Gramr: Fierce. This was the name of the sword that hero Sigurd used to kill the dragon Fafnir
Gunnlogi: Battle Flame, War Flame
Leggbir: Leg bitter
Swords that had names were a treasure not only for their monetary value but also for the honour for the family and the clan.
This fabulous sword is in amazing condition and considering its great age is remarkably sound indeed, and feels just as a fine top quality sword should, even today. It is 10th century, and likely used up to, and into, the 11th century 'Battle of Hastings' of 1066, known as the the Norman invasion period. This wonderful museum piece is part of a significant collection of fine museum quality swords we are adding to our site for sale this week. This fabulous, historical Viking sword, has the highly iconic, and typical trilobite fashion, pommel of three distinct lobes, inlaid with silver. A double-edged broad sword of Petersen Type S variant with a tapering blade, shallow fullers, possible traces of pattern-welding to the blade, it has superb battle nicks to both cutting edges, the massive Viking pommel with is with three distinct lobes. In fine condition.
Accompanied by an academic report by military specialist Dr. D’Amato.
See Petersen, J., De Norske Vikingsverd, Oslo, 1919; Peirce, I., Swords of the Viking Age, Suffolk, 2002; Hiardar K. and Vike, V., Vikings at war, Oxford-Philadelphia, 2016; the sword has good parallels with similar Viking age specimens published by Peirce (2002, pp.102-105), one in the British Museum and the other at the Universitetets Oldsaksamling, Oslo.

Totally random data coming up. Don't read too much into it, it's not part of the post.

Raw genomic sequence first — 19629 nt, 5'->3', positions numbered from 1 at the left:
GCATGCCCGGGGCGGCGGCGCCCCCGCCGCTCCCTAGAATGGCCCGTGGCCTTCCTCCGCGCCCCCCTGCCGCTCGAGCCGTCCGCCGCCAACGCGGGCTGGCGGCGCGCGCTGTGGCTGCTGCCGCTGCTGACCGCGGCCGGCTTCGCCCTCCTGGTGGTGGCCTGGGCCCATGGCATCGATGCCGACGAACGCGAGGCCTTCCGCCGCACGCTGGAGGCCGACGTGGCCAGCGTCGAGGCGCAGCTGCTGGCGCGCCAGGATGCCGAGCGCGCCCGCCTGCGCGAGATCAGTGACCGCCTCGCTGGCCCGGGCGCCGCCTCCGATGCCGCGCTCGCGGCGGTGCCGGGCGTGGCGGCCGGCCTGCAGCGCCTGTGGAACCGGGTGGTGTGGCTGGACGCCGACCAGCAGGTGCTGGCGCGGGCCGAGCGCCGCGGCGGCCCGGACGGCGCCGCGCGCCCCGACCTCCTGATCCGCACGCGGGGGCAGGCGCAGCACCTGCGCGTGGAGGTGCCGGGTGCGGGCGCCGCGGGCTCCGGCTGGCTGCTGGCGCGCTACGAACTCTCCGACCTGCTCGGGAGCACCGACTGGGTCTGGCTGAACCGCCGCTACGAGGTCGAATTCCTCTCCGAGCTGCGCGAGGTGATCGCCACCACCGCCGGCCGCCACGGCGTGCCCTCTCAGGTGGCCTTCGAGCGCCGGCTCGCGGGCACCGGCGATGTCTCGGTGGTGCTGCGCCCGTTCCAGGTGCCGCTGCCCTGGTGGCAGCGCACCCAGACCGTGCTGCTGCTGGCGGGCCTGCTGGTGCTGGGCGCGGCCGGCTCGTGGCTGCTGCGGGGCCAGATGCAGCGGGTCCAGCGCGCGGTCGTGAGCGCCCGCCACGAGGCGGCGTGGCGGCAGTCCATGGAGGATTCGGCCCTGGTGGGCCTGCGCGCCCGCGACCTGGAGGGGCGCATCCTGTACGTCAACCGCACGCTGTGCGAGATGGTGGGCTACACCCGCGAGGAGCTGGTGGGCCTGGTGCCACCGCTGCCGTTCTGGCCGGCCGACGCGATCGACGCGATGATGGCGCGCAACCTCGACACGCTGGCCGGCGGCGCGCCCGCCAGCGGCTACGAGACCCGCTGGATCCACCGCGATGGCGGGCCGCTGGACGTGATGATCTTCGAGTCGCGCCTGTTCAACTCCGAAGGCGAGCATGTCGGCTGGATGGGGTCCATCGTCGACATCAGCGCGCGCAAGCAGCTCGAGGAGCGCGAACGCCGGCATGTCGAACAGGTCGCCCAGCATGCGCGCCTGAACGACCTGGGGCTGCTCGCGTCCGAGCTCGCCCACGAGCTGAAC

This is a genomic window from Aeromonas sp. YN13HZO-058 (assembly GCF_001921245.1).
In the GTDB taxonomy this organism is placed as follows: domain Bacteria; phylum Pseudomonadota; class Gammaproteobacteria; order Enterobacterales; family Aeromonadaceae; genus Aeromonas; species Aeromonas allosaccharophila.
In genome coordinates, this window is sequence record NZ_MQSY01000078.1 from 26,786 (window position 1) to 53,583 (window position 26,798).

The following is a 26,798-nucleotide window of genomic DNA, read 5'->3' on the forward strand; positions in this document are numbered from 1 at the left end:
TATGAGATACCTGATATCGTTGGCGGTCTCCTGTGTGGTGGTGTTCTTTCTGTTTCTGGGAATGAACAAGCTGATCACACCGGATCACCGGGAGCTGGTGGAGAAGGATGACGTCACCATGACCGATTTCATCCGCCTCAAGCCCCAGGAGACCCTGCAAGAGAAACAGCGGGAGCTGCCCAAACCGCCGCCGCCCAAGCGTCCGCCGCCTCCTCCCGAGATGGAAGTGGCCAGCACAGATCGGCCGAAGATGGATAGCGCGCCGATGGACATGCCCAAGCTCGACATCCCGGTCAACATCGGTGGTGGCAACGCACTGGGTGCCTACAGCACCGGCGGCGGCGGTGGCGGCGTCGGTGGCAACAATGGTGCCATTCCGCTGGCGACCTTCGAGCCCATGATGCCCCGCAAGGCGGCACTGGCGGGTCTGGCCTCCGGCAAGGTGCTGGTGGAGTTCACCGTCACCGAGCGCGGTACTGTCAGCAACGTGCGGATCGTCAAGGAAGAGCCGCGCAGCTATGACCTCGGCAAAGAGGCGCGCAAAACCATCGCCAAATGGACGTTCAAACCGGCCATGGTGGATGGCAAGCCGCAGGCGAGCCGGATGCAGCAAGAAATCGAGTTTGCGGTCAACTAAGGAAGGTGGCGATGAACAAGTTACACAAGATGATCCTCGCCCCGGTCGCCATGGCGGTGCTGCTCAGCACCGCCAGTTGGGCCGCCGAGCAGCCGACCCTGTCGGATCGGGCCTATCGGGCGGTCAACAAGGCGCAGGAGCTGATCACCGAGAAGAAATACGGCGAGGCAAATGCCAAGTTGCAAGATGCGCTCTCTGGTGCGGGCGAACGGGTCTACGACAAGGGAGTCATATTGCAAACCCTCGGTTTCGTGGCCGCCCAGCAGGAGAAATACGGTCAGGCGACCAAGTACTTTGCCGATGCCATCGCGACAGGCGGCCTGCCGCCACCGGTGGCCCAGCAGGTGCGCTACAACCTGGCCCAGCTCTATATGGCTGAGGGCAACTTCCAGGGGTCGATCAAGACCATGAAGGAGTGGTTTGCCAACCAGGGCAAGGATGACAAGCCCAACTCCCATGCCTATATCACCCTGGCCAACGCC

Viking swords of Type S are commonly found in Nordic countries and Eastern Europe, with a number found in Western Europe. Although this sword would be classified as a Type S, the trilobate form of the pommel recalls the swords of type L, having Anglo-Saxon influences. The style of the hilt on the S swords are often very different: so were the swords, that can combine elements of different types. In the gallery we will show an original medieval painting of 11th century King Harald in combat at Stamford Bridge in 1066, and note the knight behind is using the very same type of lobed pommelled Viking broadsword. Illustration by Matthew Paris from "The Life of King Edward the Confessor", 13th century. A most similar sword but in much poorer condition is known as the Roselund Sword. In the Church of Rønninge stands a rune stone bearing the text: “Sóti placed this stone in memory or Eileifr, his brother, Ásgautr Red-shield’s son”. Nearby lies the Rosenlund grave containing weapons and riding equipment, perhaps it was Ásgautr’s grave. We are familiar with Viking swords from various burials, which mainly date to the early Viking period. It was most often people of high status who were buried with swords in the Viking Age. Not all Viking warriors had a sword; they were prestige weapons. Swords were highly valued objects and could be handed down from generation to generation. They were also given as gifts to people of high status in order to stay on good terms with them.